Wood en­ergy good for NZ and the cli­mate

New Zealand Logger - - Forest Talk -

BIOENERGY PRO­DUC­TION US­ING WOOD FROM LO­CALLY GROWN and sus­tain­ably man­aged forests can pro­vide one of the low­est car­bon en­ergy op­tions for New Zealand.

New in­for­ma­tion from Scion ex­plains the role of planted forests in the plant-driven car­bon cy­cle where car­bon diox­ide is ab­sorbed dur­ing growth, re­leased by de­cay or burn­ing, then re­ab­sorbed by new gen­er­a­tions of plants.

The amount of car­bon in the plant-driven car­bon cy­cle re­mains con­stant. In con­trast, when fos­sil fu­els are burnt for en­ergy, the to­tal amount of car­bon in the at­mos­phere in­creases and con­trib­utes to cli­mate change.

Har­vest­ing and trans­port­ing wood uses en­ergy too, but that amount is small com­pared with the po­ten­tial en­ergy con­tained in the biomass.

“A typ­i­cal log­ging truck load could be con­verted into around 2,200 litres of diesel,” says Dr Paul Ben­nett, Clean Tech­nol­ogy Sci­ence Leader at Scion.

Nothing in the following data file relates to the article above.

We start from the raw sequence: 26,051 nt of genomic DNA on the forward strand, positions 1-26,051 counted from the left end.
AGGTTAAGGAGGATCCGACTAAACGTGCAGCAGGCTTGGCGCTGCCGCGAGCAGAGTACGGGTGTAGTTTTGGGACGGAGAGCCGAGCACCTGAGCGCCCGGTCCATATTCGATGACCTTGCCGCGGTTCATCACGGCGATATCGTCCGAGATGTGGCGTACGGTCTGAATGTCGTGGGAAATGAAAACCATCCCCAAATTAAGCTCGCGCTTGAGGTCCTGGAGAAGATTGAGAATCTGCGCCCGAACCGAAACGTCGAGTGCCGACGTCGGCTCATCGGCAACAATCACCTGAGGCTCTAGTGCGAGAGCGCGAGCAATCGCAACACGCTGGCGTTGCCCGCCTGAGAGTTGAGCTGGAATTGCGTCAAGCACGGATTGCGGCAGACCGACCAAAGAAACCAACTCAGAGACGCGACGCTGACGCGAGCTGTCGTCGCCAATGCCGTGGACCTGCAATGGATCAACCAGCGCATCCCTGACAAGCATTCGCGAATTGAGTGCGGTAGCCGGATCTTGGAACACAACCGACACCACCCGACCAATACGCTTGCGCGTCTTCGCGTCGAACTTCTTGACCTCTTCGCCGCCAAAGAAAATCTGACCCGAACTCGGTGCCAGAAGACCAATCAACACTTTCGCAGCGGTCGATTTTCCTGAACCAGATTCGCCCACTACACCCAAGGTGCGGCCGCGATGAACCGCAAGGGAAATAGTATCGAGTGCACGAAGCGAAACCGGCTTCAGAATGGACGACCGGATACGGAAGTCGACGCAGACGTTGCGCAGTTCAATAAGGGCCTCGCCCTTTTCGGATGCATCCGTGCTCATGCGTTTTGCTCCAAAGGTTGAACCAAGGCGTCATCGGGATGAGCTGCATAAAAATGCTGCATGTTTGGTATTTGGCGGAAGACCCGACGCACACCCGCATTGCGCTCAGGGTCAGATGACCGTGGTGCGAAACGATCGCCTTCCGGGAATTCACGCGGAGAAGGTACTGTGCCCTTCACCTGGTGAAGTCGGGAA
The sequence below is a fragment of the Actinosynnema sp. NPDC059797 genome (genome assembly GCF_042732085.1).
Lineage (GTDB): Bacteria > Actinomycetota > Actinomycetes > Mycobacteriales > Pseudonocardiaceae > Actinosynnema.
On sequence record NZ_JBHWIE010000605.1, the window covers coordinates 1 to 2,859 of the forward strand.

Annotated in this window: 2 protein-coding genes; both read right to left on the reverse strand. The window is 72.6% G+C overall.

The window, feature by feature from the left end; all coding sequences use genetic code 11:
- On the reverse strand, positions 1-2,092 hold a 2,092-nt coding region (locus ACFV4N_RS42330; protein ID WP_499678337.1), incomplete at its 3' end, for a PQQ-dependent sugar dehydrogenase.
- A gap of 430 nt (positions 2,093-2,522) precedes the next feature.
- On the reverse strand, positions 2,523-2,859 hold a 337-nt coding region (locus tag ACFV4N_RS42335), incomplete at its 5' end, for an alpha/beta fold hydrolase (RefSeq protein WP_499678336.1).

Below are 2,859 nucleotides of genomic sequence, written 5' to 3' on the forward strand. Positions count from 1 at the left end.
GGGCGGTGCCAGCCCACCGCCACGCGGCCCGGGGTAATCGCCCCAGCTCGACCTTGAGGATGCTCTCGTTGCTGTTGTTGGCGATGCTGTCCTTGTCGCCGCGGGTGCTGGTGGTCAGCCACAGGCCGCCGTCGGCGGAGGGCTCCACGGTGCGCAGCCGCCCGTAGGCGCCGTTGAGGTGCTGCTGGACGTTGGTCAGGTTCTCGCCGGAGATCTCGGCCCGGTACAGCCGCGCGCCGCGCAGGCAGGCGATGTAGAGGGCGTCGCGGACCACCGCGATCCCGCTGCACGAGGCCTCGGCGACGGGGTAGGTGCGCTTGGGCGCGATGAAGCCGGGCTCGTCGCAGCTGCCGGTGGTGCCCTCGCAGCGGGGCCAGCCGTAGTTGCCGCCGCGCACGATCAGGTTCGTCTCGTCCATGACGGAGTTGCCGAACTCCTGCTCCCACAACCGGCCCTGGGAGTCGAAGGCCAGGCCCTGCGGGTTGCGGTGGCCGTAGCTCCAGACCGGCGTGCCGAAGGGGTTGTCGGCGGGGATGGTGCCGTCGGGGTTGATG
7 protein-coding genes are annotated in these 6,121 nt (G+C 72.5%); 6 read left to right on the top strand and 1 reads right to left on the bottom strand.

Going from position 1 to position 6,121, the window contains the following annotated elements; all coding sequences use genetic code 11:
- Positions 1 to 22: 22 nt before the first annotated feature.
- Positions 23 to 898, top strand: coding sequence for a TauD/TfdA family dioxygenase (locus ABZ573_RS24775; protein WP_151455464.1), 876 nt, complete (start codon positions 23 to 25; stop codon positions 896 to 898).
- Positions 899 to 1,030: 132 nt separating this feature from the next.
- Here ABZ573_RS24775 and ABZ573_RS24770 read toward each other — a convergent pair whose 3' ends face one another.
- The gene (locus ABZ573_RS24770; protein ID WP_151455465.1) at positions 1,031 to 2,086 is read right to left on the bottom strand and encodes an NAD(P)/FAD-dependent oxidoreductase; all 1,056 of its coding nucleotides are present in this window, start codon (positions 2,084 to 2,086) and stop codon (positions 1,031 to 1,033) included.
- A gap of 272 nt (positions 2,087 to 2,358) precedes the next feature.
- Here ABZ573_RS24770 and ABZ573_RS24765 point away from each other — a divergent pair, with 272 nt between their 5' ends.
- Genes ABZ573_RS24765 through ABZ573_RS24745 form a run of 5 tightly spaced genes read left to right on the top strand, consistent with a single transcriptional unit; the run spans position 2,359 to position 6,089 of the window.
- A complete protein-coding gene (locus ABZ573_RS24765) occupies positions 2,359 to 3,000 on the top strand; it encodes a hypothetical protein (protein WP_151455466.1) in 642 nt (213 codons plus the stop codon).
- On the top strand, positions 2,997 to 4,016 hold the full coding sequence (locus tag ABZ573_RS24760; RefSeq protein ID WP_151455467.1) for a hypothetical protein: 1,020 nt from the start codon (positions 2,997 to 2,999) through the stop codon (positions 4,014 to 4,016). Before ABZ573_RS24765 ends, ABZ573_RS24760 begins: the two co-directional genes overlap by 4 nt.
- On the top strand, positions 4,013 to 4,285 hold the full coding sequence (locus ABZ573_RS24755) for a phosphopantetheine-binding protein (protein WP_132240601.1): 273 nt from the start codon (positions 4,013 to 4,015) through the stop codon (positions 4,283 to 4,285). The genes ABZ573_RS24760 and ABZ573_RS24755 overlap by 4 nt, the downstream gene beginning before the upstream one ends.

“This is enough to travel from Kaitaia to Bluff and back. Har­vest­ing and trans­port­ing logs to a port or mill 100km away only uses around one tenth of the log’s po­ten­tial en­ergy.”

Us­ing pur­pose-grown planted forests to sup­ply tim­ber, fi­bre and en­ergy, New Zealand is in a unique po­si­tion to pro­duce en­ergy with life cy­cle emis­sions ap­proach­ing 2-to-4% of those from coal and gas.

Re­plac­ing coal, gas and fuel oils with for­est har­vest de­bris and wood pro­cess­ing residues and other biomass will help New Zealand meet its in­ter­na­tional com­mit­ments to re­duce emis­sions un­der the Paris Cli­mate Agree­ment and move to­wards be­com­ing a net zero car­bon econ­omy.


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